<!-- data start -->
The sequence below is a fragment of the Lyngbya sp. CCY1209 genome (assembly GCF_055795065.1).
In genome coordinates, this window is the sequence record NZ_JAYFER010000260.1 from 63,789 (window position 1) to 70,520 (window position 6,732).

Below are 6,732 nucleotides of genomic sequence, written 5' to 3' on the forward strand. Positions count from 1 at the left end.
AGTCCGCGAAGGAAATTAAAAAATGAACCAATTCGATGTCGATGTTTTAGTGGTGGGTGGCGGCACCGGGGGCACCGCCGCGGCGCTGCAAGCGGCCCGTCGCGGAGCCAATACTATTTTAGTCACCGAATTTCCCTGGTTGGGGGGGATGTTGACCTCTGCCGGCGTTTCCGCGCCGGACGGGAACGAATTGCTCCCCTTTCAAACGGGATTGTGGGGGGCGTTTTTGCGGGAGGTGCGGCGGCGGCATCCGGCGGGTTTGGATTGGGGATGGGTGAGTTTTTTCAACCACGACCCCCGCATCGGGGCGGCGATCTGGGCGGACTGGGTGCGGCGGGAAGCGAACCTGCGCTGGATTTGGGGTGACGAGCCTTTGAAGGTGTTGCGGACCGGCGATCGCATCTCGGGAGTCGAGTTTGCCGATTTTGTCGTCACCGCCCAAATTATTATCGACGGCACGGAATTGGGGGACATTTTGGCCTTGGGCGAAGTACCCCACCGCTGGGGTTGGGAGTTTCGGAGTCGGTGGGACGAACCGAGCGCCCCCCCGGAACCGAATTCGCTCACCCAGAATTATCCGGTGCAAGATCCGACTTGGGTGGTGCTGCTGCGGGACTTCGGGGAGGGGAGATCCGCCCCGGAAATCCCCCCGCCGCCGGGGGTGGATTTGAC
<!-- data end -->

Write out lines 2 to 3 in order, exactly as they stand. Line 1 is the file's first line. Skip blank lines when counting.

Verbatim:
In genome coordinates, this window is the sequence record NZ_JAYFER010000260.1 from 63,789 (window position 1) to 70,520 (window position 6,732).

Below are 6,732 nucleotides of genomic sequence, written 5' to 3' on the forward strand. Positions count from 1 at the left end.